Grapevine: When Dinner and Breakfast Drinks Share Identity Crises

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Nick Antonaccio
Nick Antonaccio

The food and beverages we consume have gone through revolutionary production processes and distribution channels in the last 50 years. Before the globalization of our economy and the dominance of the corporate industrial complex in the food chain, life seemed simpler. Before science perfected ways to optimize food production and increase the shelf life of foodstuffs, life seemed self-controlling.

Here in 2014, we’re coming full circle for many of these products. The surge of neighborhood farmers’ markets and a demand by consumers for more natural products has brought us to a new ethos, introducing concepts such as locavore, sustainability and farm-to-table into our lexicon.

But not all stars are aligned. Certain sectors of the food chain are still entrenched in the big business, industrial food chain. Two of these products are American wine and orange juice. What, you say? One cannot find more natural sources of beverages than these two. California vineyards and Florida orange groves are close to nature herself.

Let’s examine two myths these products have in common: they are home-grown and their taste is natural.

First, they are home-grown: Fact or myth?

It is fairly straightforward. American wine is produced in the United States from grapes grown in the United States. Well, not quite. In recent years, American producers have seen demand outstrip supply in certain vintages. To sustain their market share and profitability, a number of producers have purchased huge vats of grape juice and/or processed wine from South America. That California Cabernet you enjoy may be partially sourced from Chile.

Florida orange juice comes from Florida orange groves. Except when it doesn’t. There is a growing percentage of orange juice on grocery shelves that is a combination of bulk juices purchased from several countries, blended together and bottled/boxed for retail sale by the giant orange juice companies–Pepsi (Tropicana) and Coca-Cola (Minute Maid).

Second, their taste is natural. Fact or myth?

Grapes are crushed, fermented and bottled, preserving a particular wine’s natural components and taste. Well, not always. A growing percentage of wines are influenced in the winery, which at times may resemble an industrial factory.

Here are two of the many techniques employed:

1. To increase tannins and structure during production, bags of wood chips are floated in stainless steel wine vats. Want a toasty aroma and flavor in your wine? Don’t wait years for the natural evolution; add a bag of oak chips for a few weeks.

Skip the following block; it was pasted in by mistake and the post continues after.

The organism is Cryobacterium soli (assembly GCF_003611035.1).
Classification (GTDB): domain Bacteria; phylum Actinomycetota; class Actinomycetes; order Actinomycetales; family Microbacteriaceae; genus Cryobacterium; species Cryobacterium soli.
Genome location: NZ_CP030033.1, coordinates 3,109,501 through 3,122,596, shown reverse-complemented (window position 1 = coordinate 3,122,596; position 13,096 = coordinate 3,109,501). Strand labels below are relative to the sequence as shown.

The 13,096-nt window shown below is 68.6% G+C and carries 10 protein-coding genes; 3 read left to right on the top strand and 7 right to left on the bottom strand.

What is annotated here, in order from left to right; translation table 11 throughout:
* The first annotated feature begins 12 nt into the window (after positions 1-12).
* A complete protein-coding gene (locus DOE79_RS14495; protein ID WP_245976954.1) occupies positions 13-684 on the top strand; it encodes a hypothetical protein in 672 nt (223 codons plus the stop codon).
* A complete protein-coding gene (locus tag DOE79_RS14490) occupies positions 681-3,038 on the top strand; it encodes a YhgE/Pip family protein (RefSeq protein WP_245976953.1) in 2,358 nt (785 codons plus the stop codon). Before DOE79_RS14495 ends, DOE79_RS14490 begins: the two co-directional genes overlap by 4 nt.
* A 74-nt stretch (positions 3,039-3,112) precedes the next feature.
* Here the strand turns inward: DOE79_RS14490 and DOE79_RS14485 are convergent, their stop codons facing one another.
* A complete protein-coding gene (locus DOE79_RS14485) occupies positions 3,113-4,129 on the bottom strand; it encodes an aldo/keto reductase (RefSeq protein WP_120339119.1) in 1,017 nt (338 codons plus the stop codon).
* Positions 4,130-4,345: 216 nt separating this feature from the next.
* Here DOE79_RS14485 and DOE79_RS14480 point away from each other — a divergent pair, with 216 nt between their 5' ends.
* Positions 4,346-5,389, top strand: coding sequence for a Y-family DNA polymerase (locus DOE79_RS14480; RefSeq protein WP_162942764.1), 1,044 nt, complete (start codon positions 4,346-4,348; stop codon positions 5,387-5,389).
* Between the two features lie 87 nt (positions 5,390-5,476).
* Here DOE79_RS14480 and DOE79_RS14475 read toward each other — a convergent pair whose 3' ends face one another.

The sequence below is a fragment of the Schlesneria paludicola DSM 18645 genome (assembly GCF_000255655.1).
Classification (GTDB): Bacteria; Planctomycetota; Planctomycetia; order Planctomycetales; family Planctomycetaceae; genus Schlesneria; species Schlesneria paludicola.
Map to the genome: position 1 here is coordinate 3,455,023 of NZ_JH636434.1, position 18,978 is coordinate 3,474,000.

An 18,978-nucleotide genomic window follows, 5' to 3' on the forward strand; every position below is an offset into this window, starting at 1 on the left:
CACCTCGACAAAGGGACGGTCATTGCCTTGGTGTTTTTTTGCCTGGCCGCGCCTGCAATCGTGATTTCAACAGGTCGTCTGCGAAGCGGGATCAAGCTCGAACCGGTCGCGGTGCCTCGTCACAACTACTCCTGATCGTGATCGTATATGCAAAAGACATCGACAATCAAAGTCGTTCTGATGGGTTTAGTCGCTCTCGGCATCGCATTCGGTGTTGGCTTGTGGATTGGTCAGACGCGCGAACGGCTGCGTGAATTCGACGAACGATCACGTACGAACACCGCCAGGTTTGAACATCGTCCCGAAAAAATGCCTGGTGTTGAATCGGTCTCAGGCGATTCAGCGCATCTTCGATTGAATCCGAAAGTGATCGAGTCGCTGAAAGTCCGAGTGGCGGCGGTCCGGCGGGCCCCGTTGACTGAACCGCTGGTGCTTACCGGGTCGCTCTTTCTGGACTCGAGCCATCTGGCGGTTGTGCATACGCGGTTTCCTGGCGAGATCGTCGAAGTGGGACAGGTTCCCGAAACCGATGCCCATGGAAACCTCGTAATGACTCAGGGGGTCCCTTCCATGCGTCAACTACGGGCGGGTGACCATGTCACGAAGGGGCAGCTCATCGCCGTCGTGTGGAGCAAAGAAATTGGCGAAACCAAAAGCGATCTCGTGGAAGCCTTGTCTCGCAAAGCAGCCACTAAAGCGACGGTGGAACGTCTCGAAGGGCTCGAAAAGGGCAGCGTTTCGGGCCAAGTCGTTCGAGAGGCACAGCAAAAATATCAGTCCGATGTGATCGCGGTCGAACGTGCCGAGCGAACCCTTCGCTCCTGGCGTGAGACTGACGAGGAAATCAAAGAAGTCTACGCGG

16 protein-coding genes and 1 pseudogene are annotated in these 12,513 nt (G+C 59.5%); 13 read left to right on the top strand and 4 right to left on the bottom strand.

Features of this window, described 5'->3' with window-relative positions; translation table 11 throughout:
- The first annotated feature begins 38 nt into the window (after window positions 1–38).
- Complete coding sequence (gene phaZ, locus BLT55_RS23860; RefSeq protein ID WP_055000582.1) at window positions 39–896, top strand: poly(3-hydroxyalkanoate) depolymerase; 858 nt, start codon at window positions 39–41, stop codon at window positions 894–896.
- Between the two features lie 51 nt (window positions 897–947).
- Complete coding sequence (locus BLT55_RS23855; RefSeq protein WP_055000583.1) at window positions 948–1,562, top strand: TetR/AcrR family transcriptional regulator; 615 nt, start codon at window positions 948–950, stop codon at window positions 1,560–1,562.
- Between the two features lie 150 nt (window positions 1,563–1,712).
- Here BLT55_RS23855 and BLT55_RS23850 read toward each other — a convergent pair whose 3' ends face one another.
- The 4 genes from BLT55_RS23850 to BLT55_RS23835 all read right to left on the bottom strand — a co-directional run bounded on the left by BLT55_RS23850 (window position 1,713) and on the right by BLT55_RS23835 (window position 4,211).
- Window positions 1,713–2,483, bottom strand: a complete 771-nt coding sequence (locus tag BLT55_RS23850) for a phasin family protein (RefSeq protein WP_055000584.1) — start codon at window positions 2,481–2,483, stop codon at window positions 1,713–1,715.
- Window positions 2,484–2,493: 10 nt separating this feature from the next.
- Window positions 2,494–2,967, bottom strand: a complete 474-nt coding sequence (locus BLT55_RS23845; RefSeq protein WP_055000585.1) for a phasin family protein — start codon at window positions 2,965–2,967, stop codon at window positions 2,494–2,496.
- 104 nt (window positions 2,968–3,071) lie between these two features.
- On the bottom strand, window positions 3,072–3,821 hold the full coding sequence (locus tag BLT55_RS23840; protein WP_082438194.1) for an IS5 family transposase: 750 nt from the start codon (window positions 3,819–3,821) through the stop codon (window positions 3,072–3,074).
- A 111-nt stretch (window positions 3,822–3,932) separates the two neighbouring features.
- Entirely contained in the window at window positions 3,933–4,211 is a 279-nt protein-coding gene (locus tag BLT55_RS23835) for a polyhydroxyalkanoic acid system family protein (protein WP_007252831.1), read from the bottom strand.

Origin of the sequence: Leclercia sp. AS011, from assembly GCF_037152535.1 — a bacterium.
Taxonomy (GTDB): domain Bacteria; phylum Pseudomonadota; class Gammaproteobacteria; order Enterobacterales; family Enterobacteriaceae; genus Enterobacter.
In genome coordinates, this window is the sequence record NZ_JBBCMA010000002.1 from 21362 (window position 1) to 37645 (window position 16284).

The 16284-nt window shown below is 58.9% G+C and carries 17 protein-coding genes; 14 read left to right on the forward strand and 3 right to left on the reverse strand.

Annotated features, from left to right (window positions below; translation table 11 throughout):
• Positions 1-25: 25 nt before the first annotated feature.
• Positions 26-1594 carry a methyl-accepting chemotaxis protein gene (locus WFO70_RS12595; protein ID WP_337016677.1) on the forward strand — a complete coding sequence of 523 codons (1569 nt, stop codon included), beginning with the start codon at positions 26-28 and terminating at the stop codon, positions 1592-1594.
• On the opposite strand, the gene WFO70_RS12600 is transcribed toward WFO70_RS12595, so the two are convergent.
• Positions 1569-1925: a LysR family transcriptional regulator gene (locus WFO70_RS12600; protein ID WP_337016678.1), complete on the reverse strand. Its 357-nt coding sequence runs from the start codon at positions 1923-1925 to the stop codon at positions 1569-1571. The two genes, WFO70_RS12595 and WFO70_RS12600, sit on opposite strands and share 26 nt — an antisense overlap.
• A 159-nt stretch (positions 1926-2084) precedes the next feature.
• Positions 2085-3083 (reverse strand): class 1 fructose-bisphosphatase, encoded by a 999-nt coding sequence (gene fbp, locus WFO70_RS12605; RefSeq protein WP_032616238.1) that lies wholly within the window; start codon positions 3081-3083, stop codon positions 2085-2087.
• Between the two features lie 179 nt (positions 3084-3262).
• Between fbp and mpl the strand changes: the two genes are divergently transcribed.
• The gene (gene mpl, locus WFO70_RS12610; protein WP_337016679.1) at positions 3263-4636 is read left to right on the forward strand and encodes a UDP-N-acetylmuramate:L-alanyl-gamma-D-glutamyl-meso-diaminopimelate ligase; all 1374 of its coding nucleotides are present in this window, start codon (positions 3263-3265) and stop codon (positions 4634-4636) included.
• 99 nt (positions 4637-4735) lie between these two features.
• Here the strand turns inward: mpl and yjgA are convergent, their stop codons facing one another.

2. To completely control flavor consistency each year, a winemaker may employ a device called a spinning cone. The flavor compounds, and alcohol, of a tank of wine are literally stripped out of the wine via centrifugal force. The winemaker now has a clean palette to re-construct his wine. He then purchases and adds into the wine personally designed flavor compounds and alcohol. Just like that, a perennially consistent wine product is created.

Making orange juice is simple. Pick oranges, squeeze oranges, bottle the juice. Well, not exactly. In order to insure a consistent flavor year in and year out, producers resort to modern science, similar to the spinning cone used in the wine industry. Some grapes go to hell and back and now we find out so do oranges.

First, all oxygen is removed from the extracted juice to retard spoilage. Then, as reported in a June article in The Atlantic magazine, “Oils and essences are extracted from the oranges and then sold to a flavor manufacturer who concocts a carefully composed flavor pack customized to the company’s flavor specifications. The juice, which has been patiently sitting in storage sometimes for more than a year, is then pumped with these packs to restore its aroma and taste, which by this point have been thoroughly annihilated.” In spite of this process, the final product may still be labeled “natural” and “100 percent pure.”

Sometimes it seems the more refined and sophisticated our preferences for natural foods become, the more refined and less natural our food products remain.

Nick Antonaccio is a 35-year Pleasantville resident. For over 15 years he has conducted wine tastings and lectures. He also offers personalized wine tastings and wine travel services. Nick’s credo: continuous experimenting results in instinctive behavior. You can reach him at or on Twitter @sharingwine.


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